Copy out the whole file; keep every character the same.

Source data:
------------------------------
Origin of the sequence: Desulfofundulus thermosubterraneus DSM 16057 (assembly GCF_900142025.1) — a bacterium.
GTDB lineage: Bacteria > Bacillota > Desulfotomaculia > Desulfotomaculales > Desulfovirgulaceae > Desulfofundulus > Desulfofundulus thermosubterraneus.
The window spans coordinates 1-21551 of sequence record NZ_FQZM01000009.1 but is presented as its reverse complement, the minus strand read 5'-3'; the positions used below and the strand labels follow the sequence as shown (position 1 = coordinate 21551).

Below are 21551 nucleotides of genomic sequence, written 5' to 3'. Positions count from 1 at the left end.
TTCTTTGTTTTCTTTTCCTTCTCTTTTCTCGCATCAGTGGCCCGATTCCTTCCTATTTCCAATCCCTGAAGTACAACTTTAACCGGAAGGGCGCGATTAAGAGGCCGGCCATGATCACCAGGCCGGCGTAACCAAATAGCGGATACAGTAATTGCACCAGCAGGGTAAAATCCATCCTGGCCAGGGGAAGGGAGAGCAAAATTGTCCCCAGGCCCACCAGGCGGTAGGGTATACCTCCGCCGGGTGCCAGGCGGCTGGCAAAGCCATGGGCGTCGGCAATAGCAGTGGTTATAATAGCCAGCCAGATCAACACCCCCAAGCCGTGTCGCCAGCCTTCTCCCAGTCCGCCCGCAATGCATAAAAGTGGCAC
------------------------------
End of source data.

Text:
Origin of the sequence: Desulfofundulus thermosubterraneus DSM 16057 (assembly GCF_900142025.1) — a bacterium.
GTDB lineage: Bacteria > Bacillota > Desulfotomaculia > Desulfotomaculales > Desulfovirgulaceae > Desulfofundulus > Desulfofundulus thermosubterraneus.
The window spans coordinates 1-21551 of sequence record NZ_FQZM01000009.1 but is presented as its reverse complement, the minus strand read 5'-3'; the positions used below and the strand labels follow the sequence as shown (position 1 = coordinate 21551).

Below are 21551 nucleotides of genomic sequence, written 5' to 3'. Positions count from 1 at the left end.
TTCTTTGTTTTCTTTTCCTTCTCTTTTCTCGCATCAGTGGCCCGATTCCTTCCTATTTCCAATCCCTGAAGTACAACTTTAACCGGAAGGGCGCGATTAAGAGGCCGGCCATGATCACCAGGCCGGCGTAACCAAATAGCGGATACAGTAATTGCACCAGCAGGGTAAAATCCATCCTGGCCAGGGGAAGGGAGAGCAAAATTGTCCCCAGGCCCACCAGGCGGTAGGGTATACCTCCGCCGGGTGCCAGGCGGCTGGCAAAGCCATGGGCGTCGGCAATAGCAGTGGTTATAATAGCCAGCCAGATCAACACCCCCAAGCCGTGTCGCCAGCCTTCTCCCAGTCCGCCCGCAATGCATAAAAGTGGCAC